Since 2018, she has had the opportunity to partner with amazing organizations, from high-growth startups to multinational brands all around the world, to maximize people, performance, and profit.  Outside of her coaching and corporate speaking engagements, she is a regular mentor, coach, and judge for various entrepreneurship-focused organizations.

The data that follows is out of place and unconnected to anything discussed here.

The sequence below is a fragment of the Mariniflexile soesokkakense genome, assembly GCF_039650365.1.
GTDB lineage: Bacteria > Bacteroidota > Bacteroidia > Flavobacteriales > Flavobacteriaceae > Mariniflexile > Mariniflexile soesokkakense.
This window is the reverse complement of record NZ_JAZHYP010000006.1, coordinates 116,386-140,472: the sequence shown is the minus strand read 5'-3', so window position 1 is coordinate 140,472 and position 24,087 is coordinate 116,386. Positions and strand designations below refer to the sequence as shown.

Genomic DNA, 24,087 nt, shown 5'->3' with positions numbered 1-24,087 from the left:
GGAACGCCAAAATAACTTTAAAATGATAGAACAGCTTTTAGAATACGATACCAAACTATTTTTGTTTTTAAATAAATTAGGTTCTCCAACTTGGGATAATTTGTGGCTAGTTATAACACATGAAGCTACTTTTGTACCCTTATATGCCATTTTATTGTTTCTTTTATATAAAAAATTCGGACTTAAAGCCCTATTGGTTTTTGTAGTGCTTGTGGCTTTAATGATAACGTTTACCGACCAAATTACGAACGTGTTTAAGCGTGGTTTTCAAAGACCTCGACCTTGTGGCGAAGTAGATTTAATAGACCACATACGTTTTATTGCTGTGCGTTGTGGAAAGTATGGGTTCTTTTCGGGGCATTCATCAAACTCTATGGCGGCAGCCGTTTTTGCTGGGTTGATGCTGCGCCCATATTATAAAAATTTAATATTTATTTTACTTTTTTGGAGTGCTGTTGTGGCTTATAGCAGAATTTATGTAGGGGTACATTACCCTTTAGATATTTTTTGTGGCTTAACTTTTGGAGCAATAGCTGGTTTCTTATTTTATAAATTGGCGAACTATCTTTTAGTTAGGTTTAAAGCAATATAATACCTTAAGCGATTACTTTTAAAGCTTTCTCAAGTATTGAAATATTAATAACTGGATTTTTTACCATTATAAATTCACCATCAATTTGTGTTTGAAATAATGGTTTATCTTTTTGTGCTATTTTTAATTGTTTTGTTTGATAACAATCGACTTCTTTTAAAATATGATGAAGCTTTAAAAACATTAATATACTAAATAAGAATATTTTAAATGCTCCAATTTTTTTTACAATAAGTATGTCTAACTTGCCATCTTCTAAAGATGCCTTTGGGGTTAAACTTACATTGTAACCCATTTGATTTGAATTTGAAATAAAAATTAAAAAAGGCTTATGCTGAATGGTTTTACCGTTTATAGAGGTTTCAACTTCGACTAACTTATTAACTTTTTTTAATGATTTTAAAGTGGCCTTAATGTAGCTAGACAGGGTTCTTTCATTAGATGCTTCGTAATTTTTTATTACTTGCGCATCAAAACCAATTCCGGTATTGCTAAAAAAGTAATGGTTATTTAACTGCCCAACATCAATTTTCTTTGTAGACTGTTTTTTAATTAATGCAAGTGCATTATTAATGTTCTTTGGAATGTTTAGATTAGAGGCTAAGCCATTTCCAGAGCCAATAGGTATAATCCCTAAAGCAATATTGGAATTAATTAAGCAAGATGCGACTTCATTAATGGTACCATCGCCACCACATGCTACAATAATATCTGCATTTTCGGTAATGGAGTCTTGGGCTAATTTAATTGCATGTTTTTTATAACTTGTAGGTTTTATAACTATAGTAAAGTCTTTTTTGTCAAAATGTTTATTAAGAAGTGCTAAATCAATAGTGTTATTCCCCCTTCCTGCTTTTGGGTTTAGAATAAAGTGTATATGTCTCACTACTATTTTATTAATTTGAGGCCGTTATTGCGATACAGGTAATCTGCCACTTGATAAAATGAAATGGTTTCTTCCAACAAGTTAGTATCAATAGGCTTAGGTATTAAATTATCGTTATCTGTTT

Stay in touch with Akua Nyame-Mensah, Leadership & Culture Advisor:

  • Read about Akua’s services if you’d like to learn more about how you can hire her to help you strengthen your organization’s culture.

  • Complete her contact form to jump on a call.

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Here’s the transcript for episode 39 about Being a Global Citizen & Working Remotely